It was a very smart move on the part of the filmmakers to include so much good-natured humor in the film (it's what the Czech filmmakers did as well), the better to point up the utter absurdity of the situation and broaden the appeal of the film for audiences both domestic and foreign. "Offside" is obviously a cry for justice, but it is one that is made all the more effective by its refusal to make of its story a heavy-breathing tragedy. Instead, it realizes that nothing breaks down social barriers quite as efficiently as humor and an appeal to the audience's common humanity. And isn't that what true art is supposed to be all about?
In its own quiet, understated way, "Offside" is one of the great, under-appreciated gems of 2007."
Great Film about Sexism and Soccer in Iran
Jason D. Moss | Eugene, OR | 09/22/2007
(5 out of 5 stars)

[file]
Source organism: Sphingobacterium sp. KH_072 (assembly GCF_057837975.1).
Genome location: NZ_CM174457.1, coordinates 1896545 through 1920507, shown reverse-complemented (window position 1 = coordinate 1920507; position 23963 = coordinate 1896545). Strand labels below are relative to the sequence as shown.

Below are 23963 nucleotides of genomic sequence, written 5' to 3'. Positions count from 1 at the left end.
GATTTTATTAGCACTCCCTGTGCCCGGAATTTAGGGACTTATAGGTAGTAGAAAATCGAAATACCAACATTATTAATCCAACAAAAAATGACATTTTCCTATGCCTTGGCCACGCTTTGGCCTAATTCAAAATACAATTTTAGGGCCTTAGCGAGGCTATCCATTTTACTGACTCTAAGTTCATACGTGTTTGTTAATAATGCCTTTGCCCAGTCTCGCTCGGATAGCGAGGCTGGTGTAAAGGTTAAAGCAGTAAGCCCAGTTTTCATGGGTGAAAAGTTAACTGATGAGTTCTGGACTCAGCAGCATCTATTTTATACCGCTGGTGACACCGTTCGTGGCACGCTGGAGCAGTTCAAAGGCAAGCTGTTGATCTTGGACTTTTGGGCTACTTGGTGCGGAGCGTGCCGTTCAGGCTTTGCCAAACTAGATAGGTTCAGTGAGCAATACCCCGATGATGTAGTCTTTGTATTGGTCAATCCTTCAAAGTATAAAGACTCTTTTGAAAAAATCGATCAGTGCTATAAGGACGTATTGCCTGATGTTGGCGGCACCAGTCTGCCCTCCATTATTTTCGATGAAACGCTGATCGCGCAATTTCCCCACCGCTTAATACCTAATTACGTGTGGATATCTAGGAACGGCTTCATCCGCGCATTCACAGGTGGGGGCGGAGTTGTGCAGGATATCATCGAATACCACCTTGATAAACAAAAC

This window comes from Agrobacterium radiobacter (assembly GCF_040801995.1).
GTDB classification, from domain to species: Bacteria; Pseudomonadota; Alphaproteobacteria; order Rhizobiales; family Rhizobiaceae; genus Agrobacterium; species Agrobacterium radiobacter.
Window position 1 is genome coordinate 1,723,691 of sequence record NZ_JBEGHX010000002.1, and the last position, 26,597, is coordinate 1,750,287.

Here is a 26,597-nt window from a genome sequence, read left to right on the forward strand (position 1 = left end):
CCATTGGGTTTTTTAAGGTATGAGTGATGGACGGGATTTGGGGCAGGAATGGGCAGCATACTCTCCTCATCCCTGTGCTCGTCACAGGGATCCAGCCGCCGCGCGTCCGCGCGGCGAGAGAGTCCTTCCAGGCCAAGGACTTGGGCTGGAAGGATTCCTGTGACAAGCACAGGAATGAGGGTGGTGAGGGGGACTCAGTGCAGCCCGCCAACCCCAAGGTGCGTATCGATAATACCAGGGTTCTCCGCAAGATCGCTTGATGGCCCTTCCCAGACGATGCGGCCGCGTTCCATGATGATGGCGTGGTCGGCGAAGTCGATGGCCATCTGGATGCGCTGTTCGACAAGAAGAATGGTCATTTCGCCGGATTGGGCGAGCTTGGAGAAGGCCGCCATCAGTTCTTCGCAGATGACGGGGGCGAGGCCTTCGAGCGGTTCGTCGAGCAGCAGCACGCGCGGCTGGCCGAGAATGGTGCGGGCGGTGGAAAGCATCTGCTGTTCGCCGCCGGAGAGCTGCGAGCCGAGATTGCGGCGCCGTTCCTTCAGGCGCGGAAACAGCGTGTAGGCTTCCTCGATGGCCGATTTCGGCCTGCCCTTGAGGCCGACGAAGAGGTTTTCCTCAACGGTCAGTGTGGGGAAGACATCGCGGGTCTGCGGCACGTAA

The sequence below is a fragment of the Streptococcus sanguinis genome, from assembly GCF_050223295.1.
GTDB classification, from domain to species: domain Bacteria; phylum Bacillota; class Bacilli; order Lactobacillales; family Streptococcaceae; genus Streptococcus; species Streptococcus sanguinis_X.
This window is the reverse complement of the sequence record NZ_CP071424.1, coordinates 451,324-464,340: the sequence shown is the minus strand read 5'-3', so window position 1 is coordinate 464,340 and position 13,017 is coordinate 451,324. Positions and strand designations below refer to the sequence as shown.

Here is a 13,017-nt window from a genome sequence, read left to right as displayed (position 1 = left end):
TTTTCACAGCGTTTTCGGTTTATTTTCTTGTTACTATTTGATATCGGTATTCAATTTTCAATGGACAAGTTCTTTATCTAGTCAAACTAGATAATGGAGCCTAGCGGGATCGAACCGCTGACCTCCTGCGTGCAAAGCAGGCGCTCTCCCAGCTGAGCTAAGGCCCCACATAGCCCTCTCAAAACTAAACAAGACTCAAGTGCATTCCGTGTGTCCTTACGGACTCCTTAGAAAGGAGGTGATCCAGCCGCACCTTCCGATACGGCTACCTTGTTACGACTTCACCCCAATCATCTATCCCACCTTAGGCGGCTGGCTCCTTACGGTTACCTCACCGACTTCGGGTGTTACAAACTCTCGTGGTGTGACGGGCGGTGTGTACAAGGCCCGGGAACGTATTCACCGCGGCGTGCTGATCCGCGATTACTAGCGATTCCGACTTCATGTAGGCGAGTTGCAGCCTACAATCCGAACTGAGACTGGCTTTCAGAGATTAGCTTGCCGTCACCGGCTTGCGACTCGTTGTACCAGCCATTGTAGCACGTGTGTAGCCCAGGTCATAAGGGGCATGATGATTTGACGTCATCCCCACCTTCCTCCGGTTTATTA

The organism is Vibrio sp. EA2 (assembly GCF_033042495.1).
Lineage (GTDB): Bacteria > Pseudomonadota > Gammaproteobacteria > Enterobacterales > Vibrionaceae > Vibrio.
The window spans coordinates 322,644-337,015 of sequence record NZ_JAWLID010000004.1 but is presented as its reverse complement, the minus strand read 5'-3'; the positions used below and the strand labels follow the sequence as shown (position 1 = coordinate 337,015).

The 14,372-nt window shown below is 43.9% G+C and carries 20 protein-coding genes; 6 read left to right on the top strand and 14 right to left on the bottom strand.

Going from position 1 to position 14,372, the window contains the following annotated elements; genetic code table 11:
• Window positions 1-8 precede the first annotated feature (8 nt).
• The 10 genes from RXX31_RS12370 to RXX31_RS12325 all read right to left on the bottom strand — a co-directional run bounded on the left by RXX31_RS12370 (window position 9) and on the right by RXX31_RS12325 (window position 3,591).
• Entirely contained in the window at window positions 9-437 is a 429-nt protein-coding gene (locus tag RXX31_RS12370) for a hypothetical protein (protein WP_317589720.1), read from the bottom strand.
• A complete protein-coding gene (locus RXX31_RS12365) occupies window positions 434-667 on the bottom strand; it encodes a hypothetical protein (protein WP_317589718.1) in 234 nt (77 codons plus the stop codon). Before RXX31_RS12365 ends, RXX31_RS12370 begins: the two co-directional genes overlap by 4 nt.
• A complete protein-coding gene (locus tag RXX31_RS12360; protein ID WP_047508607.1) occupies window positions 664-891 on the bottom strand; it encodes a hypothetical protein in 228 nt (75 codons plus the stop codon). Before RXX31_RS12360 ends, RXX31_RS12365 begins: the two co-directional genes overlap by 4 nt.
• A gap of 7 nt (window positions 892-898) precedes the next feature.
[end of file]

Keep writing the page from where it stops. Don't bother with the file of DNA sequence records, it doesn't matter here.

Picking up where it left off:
"This film should not only have been released in Iran, but also should be seen the world over. I watched it with a friend of mine who was born in Iran and had told me all Iranian films were dark and depressing; to our delight, this one was colorful and funny. It consists in a series of exchanges between girls passionate about soccer - but banned from seeing their home team play the game that will ultimately take them to the World Cup - and their captors, miltary policemen who share the girls' football-fever but must keep them held like cattle in a pen. The premise, of course, is a metaphor for the plight of women in Iran. But rather than take a didactic or overtly political stance, the director brings out the comedy in the situation. As the scenes unfold we see these dim-witted soldiers overrun by the young girls' determination, leaving us with a sense that these ancient Iranian rules are an emotional burden on modern Iranians, who in this case just want to band together and celebrate. The film also suggests, bravely, that perhaps the love of sport is somehow more important than devotion to ancient cultural tradition. While we in America have the luxury of bemoaning our culture's preoccupation with things like basketball and football, this film challenges us to consider that there might be something more meaningful in the ways we as people come together under the banner of our favorite teams. And that maybe that something has everything to do with fundamental human liberty.